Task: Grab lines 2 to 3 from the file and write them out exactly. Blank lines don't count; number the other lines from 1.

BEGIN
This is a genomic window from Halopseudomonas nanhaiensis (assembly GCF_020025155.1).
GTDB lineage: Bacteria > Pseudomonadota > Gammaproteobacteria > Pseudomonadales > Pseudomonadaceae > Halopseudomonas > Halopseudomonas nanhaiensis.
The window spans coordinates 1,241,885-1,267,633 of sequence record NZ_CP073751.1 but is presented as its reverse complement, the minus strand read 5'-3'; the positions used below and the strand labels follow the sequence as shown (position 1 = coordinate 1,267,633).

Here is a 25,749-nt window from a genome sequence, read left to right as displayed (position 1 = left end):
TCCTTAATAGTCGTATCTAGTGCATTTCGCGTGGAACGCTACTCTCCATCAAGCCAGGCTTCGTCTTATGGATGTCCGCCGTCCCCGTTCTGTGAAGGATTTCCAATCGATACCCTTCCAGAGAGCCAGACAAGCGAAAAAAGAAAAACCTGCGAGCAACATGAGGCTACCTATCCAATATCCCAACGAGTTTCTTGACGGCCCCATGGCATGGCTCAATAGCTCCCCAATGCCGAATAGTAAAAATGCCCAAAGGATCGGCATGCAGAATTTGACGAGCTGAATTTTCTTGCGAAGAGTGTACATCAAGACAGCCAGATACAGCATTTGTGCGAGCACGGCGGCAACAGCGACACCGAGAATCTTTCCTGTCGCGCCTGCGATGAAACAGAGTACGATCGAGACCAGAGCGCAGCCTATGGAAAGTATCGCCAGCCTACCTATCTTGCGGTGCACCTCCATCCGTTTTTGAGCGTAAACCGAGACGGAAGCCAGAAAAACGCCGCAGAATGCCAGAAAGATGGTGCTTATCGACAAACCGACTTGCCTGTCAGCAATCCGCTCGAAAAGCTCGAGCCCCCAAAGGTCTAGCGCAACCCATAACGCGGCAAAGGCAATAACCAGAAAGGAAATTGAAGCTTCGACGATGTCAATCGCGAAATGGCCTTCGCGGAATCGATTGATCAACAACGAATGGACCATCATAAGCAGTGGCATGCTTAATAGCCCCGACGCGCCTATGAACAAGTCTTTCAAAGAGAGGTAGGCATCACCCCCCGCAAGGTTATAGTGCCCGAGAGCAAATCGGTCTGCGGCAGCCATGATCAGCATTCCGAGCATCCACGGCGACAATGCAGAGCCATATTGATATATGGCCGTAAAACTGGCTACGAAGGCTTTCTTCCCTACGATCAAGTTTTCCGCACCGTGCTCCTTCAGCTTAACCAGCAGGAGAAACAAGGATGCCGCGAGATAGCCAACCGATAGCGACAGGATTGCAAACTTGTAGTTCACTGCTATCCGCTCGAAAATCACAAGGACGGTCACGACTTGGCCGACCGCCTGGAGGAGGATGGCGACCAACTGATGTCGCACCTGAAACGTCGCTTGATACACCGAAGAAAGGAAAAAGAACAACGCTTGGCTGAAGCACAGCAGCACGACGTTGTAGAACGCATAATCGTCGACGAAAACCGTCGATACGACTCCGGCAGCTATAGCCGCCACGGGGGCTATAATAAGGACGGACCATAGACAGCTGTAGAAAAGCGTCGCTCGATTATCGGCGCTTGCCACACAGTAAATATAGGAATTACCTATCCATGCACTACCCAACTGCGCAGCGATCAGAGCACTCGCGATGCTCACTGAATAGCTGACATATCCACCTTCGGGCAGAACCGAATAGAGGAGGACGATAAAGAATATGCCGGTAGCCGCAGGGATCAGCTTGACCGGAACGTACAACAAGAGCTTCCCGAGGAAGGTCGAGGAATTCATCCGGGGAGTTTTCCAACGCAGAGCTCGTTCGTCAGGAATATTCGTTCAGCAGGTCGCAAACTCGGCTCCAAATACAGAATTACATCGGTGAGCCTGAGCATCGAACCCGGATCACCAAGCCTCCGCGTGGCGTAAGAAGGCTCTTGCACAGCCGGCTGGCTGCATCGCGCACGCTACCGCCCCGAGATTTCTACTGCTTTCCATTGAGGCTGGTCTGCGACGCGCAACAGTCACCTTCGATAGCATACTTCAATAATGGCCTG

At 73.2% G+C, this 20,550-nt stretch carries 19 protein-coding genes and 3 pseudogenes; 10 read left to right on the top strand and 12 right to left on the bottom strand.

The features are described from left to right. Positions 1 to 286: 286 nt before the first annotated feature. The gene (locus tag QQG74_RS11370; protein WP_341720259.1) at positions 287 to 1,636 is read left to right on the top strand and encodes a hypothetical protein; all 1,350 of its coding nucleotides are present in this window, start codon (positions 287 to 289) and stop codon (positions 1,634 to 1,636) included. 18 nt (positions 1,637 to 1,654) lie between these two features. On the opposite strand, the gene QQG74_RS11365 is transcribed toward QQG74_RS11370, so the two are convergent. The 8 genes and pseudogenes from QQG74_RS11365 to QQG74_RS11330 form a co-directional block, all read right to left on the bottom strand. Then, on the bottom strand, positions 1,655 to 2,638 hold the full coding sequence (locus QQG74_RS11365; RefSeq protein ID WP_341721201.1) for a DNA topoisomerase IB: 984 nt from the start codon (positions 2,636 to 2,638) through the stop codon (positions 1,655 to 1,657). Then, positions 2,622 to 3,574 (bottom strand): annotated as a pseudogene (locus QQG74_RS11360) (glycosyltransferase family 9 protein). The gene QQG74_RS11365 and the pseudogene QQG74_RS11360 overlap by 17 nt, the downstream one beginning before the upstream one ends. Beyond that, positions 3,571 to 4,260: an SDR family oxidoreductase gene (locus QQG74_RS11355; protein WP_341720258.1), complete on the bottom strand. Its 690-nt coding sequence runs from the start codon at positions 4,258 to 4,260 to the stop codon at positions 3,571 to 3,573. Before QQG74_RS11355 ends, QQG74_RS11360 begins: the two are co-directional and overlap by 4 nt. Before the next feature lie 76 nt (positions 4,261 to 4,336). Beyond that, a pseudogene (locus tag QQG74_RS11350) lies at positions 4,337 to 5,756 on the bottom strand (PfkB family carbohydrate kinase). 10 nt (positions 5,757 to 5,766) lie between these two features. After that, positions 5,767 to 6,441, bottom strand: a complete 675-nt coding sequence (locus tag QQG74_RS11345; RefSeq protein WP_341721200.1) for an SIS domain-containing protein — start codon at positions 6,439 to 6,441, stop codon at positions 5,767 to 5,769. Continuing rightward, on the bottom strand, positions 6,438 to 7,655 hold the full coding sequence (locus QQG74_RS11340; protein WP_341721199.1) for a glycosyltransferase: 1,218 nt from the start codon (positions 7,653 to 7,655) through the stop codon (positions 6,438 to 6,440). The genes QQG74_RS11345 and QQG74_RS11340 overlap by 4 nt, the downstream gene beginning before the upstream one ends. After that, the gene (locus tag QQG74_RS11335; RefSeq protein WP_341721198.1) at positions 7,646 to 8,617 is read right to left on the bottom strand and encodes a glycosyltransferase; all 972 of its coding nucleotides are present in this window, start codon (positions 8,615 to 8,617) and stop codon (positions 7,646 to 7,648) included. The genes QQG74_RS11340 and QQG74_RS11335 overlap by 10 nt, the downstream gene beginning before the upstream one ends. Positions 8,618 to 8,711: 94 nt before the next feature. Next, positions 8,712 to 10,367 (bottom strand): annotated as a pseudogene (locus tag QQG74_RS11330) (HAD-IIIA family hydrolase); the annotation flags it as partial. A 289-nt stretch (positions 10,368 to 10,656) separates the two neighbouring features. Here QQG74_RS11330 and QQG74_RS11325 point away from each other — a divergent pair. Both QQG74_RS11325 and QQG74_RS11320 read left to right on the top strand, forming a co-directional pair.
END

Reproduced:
GTDB lineage: Bacteria > Pseudomonadota > Gammaproteobacteria > Pseudomonadales > Pseudomonadaceae > Halopseudomonas > Halopseudomonas nanhaiensis.
The window spans coordinates 1,241,885-1,267,633 of sequence record NZ_CP073751.1 but is presented as its reverse complement, the minus strand read 5'-3'; the positions used below and the strand labels follow the sequence as shown (position 1 = coordinate 1,267,633).